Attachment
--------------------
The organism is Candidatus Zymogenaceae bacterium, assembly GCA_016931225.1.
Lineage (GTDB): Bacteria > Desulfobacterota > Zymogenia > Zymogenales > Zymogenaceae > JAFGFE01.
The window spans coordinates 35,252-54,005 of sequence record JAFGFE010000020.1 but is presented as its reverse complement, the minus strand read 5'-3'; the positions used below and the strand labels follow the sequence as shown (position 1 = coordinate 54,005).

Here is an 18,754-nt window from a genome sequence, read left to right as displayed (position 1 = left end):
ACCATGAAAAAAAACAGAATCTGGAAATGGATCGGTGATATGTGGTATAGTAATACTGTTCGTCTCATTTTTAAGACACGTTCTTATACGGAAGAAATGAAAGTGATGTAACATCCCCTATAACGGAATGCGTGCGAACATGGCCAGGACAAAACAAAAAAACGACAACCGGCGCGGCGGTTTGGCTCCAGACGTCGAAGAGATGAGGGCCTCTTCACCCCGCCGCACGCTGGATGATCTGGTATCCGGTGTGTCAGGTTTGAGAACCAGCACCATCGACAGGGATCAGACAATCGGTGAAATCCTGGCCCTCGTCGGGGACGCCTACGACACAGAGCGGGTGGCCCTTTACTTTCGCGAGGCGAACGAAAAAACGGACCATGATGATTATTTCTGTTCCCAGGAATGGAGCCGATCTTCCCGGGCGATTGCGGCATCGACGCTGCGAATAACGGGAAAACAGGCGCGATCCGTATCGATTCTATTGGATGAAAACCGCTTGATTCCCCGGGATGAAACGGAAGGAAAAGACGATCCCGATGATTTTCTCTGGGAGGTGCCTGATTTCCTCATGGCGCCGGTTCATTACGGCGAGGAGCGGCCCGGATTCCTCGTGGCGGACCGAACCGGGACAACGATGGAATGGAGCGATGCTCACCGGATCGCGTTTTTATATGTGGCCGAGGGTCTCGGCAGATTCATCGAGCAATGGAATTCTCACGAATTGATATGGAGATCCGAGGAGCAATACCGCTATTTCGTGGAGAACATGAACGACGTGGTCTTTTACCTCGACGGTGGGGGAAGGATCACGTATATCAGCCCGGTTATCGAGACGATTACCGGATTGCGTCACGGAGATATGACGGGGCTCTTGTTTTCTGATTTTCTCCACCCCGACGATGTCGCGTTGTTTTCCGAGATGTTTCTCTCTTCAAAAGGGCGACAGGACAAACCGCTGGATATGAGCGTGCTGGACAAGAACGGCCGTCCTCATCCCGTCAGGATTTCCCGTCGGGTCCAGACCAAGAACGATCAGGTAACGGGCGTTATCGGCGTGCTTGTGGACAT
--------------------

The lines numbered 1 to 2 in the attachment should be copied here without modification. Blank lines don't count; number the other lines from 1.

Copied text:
The organism is Candidatus Zymogenaceae bacterium, assembly GCA_016931225.1.
Lineage (GTDB): Bacteria > Desulfobacterota > Zymogenia > Zymogenales > Zymogenaceae > JAFGFE01.